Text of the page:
Feelings of fatigue or drowsiness also have multiple possible causes. In many cases, the reasons might be connected to the person's emotional state and the kind of lifestyle they are leading. Someone who starts to doze off to sleep during the day or starts sleeping for longer than usual has no reason to suspect they have this serious disease. Nevertheless, since in the later stages a brain tumor might cause this unusual tiredness, it is worth being aware of this possibility, however, remote it might be.
A headache is another very common occurrence with no shortage of possible causes. Some people tend to get headaches more than others. Often, this is explained by the life pressures and the ability to cope with them. These headaches are unpleasant but no reason to go and see a doctor. However, if headaches suddenly become more intense with an increased frequency the possibility that something is seriously wrong increases.
Many brain tumor symptoms are similar if not identical to signs of common conditions. In all of these cases, the balance of probabilities is that the symptom does not come from a tumor. What part of the brain the tumor is pressing against determines the type of symptoms. However, if it becomes difficult for someone to speak there is no way they can quickly dismiss it as nothing worth worrying about. Tumors in the brain stem can affect the ability to speak. Anyone in this situation should immediately seek medical help.
If the brain tumor develops in the frontal lobe, it could trigger certain changes in personality. These might take the form of behaving in ways out of character or perhaps changes in thinking that depart from the previous way this person's mind operates. Family and friends could sense that something does just not feel right. However, before suspecting such a serious illness remember that personality and thinking changes come from many sources. If someone seems to be acting and thinking differently than normal, the cause could just a well be an emotional difficulty. Sometimes they also make a conscious decision to make some radical change in their life without informing others.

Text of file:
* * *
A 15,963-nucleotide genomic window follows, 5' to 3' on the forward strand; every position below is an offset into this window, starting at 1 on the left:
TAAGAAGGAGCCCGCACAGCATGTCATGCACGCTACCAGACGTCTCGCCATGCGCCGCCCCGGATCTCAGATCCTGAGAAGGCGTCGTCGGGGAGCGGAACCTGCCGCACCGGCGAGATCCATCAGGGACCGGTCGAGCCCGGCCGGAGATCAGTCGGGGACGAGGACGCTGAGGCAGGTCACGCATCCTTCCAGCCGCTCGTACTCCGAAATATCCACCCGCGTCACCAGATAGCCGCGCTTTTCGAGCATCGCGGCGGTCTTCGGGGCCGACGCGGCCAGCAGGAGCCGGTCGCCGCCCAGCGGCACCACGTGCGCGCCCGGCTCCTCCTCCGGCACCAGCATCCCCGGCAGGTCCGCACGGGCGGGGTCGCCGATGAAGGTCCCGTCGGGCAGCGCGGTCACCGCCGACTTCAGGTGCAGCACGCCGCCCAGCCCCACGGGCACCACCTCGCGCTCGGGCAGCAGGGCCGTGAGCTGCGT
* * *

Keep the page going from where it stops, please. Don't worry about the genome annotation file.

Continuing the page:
A brain tumor that affects the parietal lobe could lead to one side of the body feeling very weak or numb. Perhaps this numbness comes in the form of a tingling sensation in the hands and feet. This numbness is similar to the familiar pins and needles sensation that people get after sitting still without changing position for a long time.
If a brain tumor affects the temporal lobe, it might impair the patient's ability to remember information. In addition to the loss of memory, they could also find it harder than usual to concentrate. Additionally, their analytical skills might decline. All of these phenomena have some other possible causes. For example, in the case of someone in their later years, dementia or general mental deterioration is a more likely cause.